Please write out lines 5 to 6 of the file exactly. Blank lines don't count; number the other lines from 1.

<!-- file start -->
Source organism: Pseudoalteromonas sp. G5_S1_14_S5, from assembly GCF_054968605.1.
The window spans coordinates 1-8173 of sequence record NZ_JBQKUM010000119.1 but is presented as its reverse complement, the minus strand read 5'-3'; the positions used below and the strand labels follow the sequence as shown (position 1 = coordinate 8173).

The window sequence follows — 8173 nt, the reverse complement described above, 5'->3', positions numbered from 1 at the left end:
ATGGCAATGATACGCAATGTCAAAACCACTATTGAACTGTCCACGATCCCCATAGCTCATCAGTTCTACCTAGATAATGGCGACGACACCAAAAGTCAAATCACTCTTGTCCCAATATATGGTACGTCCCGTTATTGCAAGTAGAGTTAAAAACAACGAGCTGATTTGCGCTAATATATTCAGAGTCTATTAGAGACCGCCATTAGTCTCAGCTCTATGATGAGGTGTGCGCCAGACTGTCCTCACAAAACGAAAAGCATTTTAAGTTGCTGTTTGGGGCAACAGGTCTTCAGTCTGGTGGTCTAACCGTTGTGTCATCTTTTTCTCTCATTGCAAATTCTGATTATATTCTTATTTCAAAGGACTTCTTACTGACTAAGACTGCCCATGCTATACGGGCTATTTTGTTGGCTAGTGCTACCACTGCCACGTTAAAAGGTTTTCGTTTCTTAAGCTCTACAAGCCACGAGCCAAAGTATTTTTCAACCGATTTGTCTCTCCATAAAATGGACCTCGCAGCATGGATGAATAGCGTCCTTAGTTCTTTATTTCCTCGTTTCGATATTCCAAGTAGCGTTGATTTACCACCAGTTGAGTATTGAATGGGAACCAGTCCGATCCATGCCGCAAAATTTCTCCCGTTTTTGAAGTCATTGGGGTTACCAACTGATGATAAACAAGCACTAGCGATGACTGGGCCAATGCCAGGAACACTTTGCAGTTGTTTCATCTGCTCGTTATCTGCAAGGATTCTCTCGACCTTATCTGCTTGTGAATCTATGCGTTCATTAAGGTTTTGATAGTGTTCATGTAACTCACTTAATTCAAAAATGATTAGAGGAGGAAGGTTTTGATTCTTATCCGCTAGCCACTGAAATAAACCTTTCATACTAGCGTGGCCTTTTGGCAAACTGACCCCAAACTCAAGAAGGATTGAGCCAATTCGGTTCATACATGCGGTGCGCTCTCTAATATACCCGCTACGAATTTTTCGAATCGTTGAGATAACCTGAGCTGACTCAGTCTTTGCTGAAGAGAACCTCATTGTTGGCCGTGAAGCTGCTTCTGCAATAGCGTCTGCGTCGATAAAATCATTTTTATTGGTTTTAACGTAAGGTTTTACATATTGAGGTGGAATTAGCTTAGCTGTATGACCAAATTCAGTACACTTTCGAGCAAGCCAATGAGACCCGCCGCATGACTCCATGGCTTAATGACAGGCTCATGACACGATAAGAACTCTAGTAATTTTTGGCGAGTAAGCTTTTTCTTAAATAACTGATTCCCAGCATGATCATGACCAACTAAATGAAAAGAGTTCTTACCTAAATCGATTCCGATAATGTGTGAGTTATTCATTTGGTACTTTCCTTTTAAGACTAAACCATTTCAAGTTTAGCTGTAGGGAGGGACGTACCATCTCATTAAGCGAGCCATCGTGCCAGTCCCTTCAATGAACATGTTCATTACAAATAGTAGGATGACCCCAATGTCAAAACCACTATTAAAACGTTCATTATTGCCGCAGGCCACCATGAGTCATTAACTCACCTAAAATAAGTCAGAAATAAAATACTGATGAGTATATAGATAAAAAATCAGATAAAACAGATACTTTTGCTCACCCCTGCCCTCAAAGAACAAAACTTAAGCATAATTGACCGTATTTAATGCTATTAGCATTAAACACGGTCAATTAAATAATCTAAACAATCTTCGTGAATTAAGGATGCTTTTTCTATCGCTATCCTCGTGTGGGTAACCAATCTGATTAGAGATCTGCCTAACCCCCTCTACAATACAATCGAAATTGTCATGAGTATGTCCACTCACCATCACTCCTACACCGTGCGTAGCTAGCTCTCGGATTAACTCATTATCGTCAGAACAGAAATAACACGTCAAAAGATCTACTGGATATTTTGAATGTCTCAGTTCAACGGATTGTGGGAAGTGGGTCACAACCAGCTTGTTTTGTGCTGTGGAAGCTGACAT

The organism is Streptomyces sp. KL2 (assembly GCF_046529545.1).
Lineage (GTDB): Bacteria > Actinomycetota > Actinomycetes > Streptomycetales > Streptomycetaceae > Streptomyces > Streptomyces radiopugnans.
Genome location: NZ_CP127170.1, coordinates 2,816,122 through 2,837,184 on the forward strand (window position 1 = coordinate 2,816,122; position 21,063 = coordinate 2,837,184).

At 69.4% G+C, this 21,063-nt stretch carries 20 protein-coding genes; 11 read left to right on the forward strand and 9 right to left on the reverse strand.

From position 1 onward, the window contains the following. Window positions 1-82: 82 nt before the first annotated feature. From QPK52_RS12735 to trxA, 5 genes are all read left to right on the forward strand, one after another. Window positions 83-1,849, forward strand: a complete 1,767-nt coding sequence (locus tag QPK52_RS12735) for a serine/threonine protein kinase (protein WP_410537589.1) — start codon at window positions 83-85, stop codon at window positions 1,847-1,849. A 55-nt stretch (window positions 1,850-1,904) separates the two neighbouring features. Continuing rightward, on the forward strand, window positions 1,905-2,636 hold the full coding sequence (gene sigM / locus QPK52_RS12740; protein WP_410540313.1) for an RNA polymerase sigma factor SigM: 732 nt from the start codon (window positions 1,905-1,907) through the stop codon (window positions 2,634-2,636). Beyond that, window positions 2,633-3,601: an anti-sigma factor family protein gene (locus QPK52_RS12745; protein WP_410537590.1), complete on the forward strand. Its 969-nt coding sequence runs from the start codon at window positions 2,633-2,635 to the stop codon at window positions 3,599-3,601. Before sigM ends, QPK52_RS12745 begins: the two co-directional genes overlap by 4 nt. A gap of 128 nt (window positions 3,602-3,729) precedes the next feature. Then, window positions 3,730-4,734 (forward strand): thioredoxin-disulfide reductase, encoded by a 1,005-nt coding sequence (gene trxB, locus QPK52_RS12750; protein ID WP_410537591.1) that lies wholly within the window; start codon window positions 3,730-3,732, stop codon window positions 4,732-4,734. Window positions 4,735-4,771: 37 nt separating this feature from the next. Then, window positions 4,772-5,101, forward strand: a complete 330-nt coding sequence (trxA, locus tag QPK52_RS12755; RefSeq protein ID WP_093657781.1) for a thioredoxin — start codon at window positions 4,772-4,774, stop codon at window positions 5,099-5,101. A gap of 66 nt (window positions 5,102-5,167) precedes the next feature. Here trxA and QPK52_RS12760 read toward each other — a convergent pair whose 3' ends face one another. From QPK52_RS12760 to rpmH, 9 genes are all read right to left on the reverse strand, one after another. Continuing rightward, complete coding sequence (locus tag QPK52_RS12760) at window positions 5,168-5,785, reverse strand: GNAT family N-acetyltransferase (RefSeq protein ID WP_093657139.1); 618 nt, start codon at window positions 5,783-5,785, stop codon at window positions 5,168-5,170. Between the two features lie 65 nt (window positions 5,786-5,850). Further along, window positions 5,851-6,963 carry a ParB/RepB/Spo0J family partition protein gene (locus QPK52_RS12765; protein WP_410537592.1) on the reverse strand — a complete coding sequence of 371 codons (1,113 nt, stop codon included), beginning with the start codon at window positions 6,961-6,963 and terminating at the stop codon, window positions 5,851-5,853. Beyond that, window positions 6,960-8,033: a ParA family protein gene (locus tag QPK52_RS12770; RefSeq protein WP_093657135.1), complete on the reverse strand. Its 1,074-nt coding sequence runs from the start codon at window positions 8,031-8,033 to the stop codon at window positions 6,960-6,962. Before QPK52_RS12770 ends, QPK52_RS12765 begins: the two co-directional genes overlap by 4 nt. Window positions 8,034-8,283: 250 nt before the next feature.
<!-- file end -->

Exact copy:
The organism is Streptomyces sp. KL2 (assembly GCF_046529545.1).
Lineage (GTDB): Bacteria > Actinomycetota > Actinomycetes > Streptomycetales > Streptomycetaceae > Streptomyces > Streptomyces radiopugnans.